There’s no question that your resume is one of the most important tools of your job search. It’s quite possibly what gets “your foot in the door” at a company that’s looking to fill an important position.
As such, there’s a good chance that you’ve taken meticulous care in preparing your resume—its format, how it looks, spelling and grammar usage, etc. While all of those things may be in perfect order, your resume could still send the wrong message to the hiring authority and end up in the trash bin or the shredder pile.
Why is that? Because while your resume was clean, sharp, and professional looking, it was also outdated in ways you weren’t aware.
This could especially be the case if you haven’t conducted a job search in a while (think years). Things have changed quite a bit since then, and it’s a good idea to brush up on the basics and become familiar with those mistakes that can be detrimental to the health of your job search.
Below are five things on your resume that are outdated (and need to be immediately changed or eliminated):
- An Objective Statement—The harsh reality is that employers don’t really care what your career objective is; they care about what their objective is. Instead of an Objective Statement, use a Professional Summary, which describes more of what you bring to the table for the employer, not what you want.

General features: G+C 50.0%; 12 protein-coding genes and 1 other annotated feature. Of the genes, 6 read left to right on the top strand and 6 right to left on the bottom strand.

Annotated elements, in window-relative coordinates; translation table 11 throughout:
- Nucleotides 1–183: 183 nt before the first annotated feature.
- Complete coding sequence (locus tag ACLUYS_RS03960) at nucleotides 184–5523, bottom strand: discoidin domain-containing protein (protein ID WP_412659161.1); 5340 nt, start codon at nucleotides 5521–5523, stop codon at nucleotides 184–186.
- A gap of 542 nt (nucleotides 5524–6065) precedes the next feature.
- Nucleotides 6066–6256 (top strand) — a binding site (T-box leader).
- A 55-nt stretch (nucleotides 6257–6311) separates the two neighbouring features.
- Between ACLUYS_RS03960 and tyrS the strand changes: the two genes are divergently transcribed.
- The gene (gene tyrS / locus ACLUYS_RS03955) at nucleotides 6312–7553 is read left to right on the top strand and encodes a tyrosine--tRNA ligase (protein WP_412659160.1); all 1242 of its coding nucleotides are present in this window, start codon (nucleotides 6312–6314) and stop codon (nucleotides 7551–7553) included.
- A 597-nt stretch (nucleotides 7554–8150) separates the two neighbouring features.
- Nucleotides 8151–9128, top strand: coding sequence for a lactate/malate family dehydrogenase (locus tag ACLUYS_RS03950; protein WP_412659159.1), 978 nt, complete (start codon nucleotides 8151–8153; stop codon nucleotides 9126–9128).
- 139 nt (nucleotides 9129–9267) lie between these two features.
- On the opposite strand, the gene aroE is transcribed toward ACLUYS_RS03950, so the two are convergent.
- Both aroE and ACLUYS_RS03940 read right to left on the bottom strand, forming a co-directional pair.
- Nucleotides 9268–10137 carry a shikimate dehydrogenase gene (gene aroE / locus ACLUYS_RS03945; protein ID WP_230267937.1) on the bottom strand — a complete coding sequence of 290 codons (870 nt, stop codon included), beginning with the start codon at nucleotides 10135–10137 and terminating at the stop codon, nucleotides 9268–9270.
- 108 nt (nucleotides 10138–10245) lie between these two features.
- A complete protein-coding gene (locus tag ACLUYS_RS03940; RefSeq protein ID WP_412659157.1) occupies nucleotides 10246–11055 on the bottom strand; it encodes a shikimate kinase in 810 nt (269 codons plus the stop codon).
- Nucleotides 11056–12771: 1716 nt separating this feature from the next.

- An email address from an antiquated provider—Yes, America Online (AOL) was once the leader in email service. It has been a very long time since that was the case. There are a myriad of options available now, starting with Gmail. Put your email address under the microscope.
- Home address—All you really need is the city and state in which you live. That’s because the hiring authority needs to know how much travel is involved if you’re interviewed or relocation considerations involved if you’re hired. Your house number, street address, zip code . . . those can all be eliminated.
- Your photo—This probably was never a widely accepted practice (or accepted at all), but for some reason, candidates still feel compelled to include a headshot with their resume. Unless you’re applying for a job as an international model, this will get you nowhere.
- “References available upon request”—These days, it’s understood that you have references ready, should a recruiter or the company need them. This is an outdated statement that was common practice 20 years ago, but not today.
How does your current resume stack up against the five items listed above? Is outdated in any way? What changes need to be made?
Take the appropriate action today and make sure that your resume is as up-to-date and timely as it is professional, organized, and polished.
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